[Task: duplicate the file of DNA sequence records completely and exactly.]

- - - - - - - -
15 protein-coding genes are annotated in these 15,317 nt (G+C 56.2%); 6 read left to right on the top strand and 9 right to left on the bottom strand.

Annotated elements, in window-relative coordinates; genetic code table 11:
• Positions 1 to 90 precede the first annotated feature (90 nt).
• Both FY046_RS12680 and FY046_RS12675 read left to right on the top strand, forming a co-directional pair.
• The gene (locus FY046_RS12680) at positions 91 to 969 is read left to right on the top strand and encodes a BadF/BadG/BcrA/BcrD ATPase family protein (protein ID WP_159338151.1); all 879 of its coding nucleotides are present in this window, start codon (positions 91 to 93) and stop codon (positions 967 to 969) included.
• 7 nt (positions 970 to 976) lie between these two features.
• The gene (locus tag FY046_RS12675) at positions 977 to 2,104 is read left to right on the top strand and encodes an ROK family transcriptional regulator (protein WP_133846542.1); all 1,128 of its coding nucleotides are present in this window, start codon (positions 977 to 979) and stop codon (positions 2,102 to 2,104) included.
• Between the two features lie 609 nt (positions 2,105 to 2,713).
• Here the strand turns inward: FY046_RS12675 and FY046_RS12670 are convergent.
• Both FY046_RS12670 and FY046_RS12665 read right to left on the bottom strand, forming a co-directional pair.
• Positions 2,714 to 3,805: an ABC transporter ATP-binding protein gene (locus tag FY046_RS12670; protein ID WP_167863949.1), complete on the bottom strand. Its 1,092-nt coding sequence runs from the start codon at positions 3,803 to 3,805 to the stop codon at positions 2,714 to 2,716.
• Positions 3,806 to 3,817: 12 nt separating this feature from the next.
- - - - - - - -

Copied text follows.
15 protein-coding genes are annotated in these 15,317 nt (G+C 56.2%); 6 read left to right on the top strand and 9 right to left on the bottom strand.

Annotated elements, in window-relative coordinates; genetic code table 11:
• Positions 1 to 90 precede the first annotated feature (90 nt).
• Both FY046_RS12680 and FY046_RS12675 read left to right on the top strand, forming a co-directional pair.
• The gene (locus FY046_RS12680) at positions 91 to 969 is read left to right on the top strand and encodes a BadF/BadG/BcrA/BcrD ATPase family protein (protein ID WP_159338151.1); all 879 of its coding nucleotides are present in this window, start codon (positions 91 to 93) and stop codon (positions 967 to 969) included.
• 7 nt (positions 970 to 976) lie between these two features.
• The gene (locus tag FY046_RS12675) at positions 977 to 2,104 is read left to right on the top strand and encodes an ROK family transcriptional regulator (protein WP_133846542.1); all 1,128 of its coding nucleotides are present in this window, start codon (positions 977 to 979) and stop codon (positions 2,102 to 2,104) included.
• Between the two features lie 609 nt (positions 2,105 to 2,713).
• Here the strand turns inward: FY046_RS12675 and FY046_RS12670 are convergent.
• Both FY046_RS12670 and FY046_RS12665 read right to left on the bottom strand, forming a co-directional pair.
• Positions 2,714 to 3,805: an ABC transporter ATP-binding protein gene (locus tag FY046_RS12670; protein ID WP_167863949.1), complete on the bottom strand. Its 1,092-nt coding sequence runs from the start codon at positions 3,803 to 3,805 to the stop codon at positions 2,714 to 2,716.
• Positions 3,806 to 3,817: 12 nt separating this feature from the next.